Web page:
Following on from the last question, Stephanie Smith sent in a query regarding previously published stories: is a short story that has won a competition online and has subsequently been added to that website deemed to have been 'published'? In other words, can it be sent to anyone else?
If a story has appeared on a competition website, then it counts as published and would be ineligible for most other competitions. However, it’s always best to check the rules of any competition you intend to enter because there are some competitions where previously published entries are allowed and even, in a few cases, actively encouraged.
On the other hand, most competition rules state categorically that even stories work-shopped on public access peer review sites or private blogs are disqualified.
If you intend to submit a winning or placed story to an online site or a print magazine, then having it published online might not count against you. Indeed, it might even count in your favour because it shows the editor that your work is of prize winning quality. But, as with the competitions, you need to check the guidelines for each market as these will vary considerably and many publications refuse to accept previously published work, regardless of where or how it was published.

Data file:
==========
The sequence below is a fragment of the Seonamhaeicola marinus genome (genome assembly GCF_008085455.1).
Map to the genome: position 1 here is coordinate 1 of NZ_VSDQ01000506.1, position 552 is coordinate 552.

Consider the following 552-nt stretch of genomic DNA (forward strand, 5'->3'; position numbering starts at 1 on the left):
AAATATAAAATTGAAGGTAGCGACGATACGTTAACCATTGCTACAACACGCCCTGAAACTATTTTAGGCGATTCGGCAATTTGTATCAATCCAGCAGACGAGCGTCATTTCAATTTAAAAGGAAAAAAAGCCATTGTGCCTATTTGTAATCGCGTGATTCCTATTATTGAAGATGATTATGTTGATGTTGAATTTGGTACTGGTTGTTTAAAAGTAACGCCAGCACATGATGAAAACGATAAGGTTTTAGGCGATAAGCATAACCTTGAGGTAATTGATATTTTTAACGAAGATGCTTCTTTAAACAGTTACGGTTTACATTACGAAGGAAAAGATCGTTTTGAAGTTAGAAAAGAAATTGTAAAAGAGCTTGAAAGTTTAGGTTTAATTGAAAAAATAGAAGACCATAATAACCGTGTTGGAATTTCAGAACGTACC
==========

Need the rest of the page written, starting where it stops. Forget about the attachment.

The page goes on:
When submitting a previously published story, you should always mention this to the editor in your covering letter. You might think you’d be able to get away with not mentioning it, but you’d be surprised how often a reader will point out to the editor that they have already read a story on such and such site, which could land you in serious trouble if you’d failed to mention that you’d already given away electronic rights in your work.
Critique Service for Writers
Flash 500 Flash Fiction Competition
Flash 500 Humour Verse Competition